At the two-minute mark, Pike made his call and Ronnie picked up. Pike sketched the situation, then told Ronnie to close the shop and send everyone home. The men who wanted Larkin dead had al­most certainly known Pike’s identity when they hit the safe houses, but hadn’t needed it to find the girl. Now that Pike had disappeared with her, they would try to find Larkin by finding him, and this knowl­edge would give them the people in Pike’s life like overlapping rip­ples, one ripple leading to another, each ripple breaking the next.

Ronnie said, “I hear you. What do you need?”

“A car and a cell phone. Get one of those prepaid phones they sell at Best Buy or Target.”

Okey-doke. You can use my old Lexus, you want. That okay?”

Ronnie’s Lexus was twelve years old. Ronnie’s wife had handed it down to their daughter, but his daughter was away at law school, so mostly the car sat parked. It was dark green.

Pike told Ronnie to leave the Lexus at an Albertsons they both knew in thirty-five minutes, just leave it and walk away. Thirty-five minutes would give Pike time to hit his condo before ditching the Jeep.

Pike said, “Ronnie. Turn on the security and surveillance cam­eras when you guys lock up. Then don’t go back. Nobody go back until you hear from me.”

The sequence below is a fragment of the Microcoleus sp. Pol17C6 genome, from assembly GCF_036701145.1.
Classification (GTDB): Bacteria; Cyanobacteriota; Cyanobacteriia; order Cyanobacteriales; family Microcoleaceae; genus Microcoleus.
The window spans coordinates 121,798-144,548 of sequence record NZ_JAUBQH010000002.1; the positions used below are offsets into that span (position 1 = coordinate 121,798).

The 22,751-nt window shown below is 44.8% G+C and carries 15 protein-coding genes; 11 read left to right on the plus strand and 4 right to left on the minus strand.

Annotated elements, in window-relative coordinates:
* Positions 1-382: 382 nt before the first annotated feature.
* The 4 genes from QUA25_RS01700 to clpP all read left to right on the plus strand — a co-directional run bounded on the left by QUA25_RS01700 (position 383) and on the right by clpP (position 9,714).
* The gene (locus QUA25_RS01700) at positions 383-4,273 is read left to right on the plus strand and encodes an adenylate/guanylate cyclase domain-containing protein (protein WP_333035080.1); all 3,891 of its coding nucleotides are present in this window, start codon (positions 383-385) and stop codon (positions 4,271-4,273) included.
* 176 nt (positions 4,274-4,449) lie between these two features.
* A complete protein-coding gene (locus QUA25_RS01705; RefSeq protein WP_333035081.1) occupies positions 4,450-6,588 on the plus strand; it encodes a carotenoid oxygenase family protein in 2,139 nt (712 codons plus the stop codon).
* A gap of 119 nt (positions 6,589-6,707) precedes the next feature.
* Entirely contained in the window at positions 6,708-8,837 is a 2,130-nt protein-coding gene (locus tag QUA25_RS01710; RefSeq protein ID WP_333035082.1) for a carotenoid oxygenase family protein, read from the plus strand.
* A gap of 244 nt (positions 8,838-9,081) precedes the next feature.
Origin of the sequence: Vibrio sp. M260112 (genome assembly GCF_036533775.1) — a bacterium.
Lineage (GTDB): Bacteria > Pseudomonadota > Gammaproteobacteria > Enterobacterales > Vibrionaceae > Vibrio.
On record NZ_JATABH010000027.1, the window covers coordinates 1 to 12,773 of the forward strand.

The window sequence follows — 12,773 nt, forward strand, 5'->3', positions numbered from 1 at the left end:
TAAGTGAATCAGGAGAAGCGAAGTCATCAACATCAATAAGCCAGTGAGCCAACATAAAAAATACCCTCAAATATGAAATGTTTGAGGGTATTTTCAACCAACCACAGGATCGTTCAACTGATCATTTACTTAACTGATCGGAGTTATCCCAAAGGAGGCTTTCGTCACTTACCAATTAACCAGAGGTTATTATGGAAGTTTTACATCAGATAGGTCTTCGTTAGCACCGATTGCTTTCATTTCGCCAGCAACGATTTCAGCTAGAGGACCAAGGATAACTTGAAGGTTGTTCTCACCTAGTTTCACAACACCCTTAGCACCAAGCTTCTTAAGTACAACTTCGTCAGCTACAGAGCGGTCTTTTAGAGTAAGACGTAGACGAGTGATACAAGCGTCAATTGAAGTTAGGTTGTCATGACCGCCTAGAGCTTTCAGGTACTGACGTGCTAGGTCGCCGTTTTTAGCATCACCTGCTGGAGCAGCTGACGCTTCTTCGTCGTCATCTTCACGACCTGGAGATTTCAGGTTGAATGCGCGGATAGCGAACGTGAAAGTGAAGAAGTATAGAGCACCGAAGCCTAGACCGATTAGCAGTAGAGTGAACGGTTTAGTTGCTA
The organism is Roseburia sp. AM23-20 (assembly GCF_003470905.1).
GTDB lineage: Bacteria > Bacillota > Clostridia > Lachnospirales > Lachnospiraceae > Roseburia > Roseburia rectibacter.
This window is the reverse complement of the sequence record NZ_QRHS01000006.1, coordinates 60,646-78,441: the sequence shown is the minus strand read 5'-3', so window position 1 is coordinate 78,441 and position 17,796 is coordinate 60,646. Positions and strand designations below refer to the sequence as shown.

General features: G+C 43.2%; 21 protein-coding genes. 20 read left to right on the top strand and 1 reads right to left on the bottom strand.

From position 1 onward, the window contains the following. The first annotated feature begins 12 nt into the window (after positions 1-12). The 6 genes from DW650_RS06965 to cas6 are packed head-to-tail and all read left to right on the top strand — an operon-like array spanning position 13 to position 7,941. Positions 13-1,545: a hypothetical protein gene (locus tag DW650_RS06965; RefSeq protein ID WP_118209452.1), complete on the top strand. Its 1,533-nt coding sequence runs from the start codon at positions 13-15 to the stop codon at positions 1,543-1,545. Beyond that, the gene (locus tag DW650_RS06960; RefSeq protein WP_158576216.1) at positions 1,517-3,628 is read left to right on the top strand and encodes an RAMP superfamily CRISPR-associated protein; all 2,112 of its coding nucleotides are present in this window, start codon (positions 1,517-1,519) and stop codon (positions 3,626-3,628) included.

“Might be better if we stayed open. If your friends roll around we could sort’m out.”

“LAPD might come around, too.”

“I hear you.”

Pike hung up and immediately walked the girl back to his Jeep. He felt the passing minutes like a race he was losing. Once you en­gaged the enemy, speed was everything. Speed was life.

She pulled at his arm. “You’re walking too fast.” “We have a lot to do “Where are we going?” “My place.”

“Is that where we’re going to stay?”

“No. The shooters are going there, too.”

Pike lived in a sprawling condominium complex in Culver City, less than a mile from the sea. A stucco wall surrounded the grounds, with gates that required a magnetic key. The condos were arranged in four-unit pods laid out around two tennis courts and a communal pool which Pike never used. Pike’s unit was set in a far back corner, shielded from the others.

Pike drove directly to his complex, but didn’t enter the property. He circled the wall, looking for anyone who might be watching the gates or watching out for his Jeep. Pike hated bringing the girl to his condo, but he believed the window of time through which he could enter was shrinking.

Pike circled the complex once, then turned into the rear drive and waved the gate open with his key.

Larkin looked around at the buildings.

“This isn’t so bad. I thought you probably lived in some grungy rat hole. How much money do bodyguards make?”

Pike said, “Get on the floor under the dash.”

“Can I get something to eat at your place? You gotta have some­thing to eat, don’t you?”

“You won’t be getting out of the car.”

Pike knew she rolled her eyes even without seeing it, but she slithered down under the dash.

“When men ask me to go down like this, it’s usually for something else.”

Pike glanced at her.


“Then why don’t you smile? Don’t bodyguards ever smile?”

“I’m not a bodyguard.”